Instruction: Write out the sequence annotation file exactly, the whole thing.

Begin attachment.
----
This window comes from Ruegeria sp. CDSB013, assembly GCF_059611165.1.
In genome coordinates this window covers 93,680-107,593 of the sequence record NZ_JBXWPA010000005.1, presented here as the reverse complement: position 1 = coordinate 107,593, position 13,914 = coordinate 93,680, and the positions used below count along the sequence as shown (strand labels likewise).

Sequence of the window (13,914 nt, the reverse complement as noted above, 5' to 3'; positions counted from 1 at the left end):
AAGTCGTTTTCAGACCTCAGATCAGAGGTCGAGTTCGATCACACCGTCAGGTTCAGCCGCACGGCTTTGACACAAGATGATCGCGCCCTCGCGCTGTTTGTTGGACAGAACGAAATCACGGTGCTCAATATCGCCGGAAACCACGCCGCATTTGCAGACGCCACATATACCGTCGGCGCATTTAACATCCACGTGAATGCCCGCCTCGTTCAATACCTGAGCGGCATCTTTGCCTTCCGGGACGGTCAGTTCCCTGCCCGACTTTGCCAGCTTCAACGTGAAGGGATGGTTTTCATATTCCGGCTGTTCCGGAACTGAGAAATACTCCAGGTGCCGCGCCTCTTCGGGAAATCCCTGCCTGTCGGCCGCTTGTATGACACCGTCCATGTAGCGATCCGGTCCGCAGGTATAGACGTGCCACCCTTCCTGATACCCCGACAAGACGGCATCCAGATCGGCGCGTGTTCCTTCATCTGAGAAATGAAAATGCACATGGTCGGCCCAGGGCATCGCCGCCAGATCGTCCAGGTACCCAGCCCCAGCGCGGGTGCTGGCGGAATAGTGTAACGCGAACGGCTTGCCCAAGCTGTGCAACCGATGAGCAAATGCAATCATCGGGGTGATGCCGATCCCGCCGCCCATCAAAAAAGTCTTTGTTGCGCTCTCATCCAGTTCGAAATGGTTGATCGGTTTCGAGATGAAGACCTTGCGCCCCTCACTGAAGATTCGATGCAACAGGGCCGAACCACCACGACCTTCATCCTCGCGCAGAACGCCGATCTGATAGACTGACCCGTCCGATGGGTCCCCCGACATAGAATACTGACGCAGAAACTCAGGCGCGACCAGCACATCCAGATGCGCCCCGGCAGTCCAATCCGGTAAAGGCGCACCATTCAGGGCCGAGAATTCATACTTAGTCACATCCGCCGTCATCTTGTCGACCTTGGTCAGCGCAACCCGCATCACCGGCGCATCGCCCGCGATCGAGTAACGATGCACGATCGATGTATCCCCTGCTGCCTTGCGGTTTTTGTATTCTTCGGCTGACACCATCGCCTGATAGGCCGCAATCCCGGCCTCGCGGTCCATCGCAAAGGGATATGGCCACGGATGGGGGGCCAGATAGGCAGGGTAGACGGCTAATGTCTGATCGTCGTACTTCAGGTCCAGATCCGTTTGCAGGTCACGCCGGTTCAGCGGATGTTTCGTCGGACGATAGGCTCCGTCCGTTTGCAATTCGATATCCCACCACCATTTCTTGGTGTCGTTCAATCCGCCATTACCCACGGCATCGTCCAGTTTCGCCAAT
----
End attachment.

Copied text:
This window comes from Ruegeria sp. CDSB013, assembly GCF_059611165.1.
In genome coordinates this window covers 93,680-107,593 of the sequence record NZ_JBXWPA010000005.1, presented here as the reverse complement: position 1 = coordinate 107,593, position 13,914 = coordinate 93,680, and the positions used below count along the sequence as shown (strand labels likewise).

Sequence of the window (13,914 nt, the reverse complement as noted above, 5' to 3'; positions counted from 1 at the left end):
AAGTCGTTTTCAGACCTCAGATCAGAGGTCGAGTTCGATCACACCGTCAGGTTCAGCCGCACGGCTTTGACACAAGATGATCGCGCCCTCGCGCTGTTTGTTGGACAGAACGAAATCACGGTGCTCAATATCGCCGGAAACCACGCCGCATTTGCAGACGCCACATATACCGTCGGCGCATTTAACATCCACGTGAATGCCCGCCTCGTTCAATACCTGAGCGGCATCTTTGCCTTCCGGGACGGTCAGTTCCCTGCCCGACTTTGCCAGCTTCAACGTGAAGGGATGGTTTTCATATTCCGGCTGTTCCGGAACTGAGAAATACTCCAGGTGCCGCGCCTCTTCGGGAAATCCCTGCCTGTCGGCCGCTTGTATGACACCGTCCATGTAGCGATCCGGTCCGCAGGTATAGACGTGCCACCCTTCCTGATACCCCGACAAGACGGCATCCAGATCGGCGCGTGTTCCTTCATCTGAGAAATGAAAATGCACATGGTCGGCCCAGGGCATCGCCGCCAGATCGTCCAGGTACCCAGCCCCAGCGCGGGTGCTGGCGGAATAGTGTAACGCGAACGGCTTGCCCAAGCTGTGCAACCGATGAGCAAATGCAATCATCGGGGTGATGCCGATCCCGCCGCCCATCAAAAAAGTCTTTGTTGCGCTCTCATCCAGTTCGAAATGGTTGATCGGTTTCGAGATGAAGACCTTGCGCCCCTCACTGAAGATTCGATGCAACAGGGCCGAACCACCACGACCTTCATCCTCGCGCAGAACGCCGATCTGATAGACTGACCCGTCCGATGGGTCCCCCGACATAGAATACTGACGCAGAAACTCAGGCGCGACCAGCACATCCAGATGCGCCCCGGCAGTCCAATCCGGTAAAGGCGCACCATTCAGGGCCGAGAATTCATACTTAGTCACATCCGCCGTCATCTTGTCGACCTTGGTCAGCGCAACCCGCATCACCGGCGCATCGCCCGCGATCGAGTAACGATGCACGATCGATGTATCCCCTGCTGCCTTGCGGTTTTTGTATTCTTCGGCTGACACCATCGCCTGATAGGCCGCAATCCCGGCCTCGCGGTCCATCGCAAAGGGATATGGCCACGGATGGGGGGCCAGATAGGCAGGGTAGACGGCTAATGTCTGATCGTCGTACTTCAGGTCCAGATCCGTTTGCAGGTCACGCCGGTTCAGCGGATGTTTCGTCGGACGATAGGCTCCGTCCGTTTGCAATTCGATATCCCACCACCATTTCTTGGTGTCGTTCAATCCGCCATTACCCACGGCATCGTCCAGTTTCGCCAAT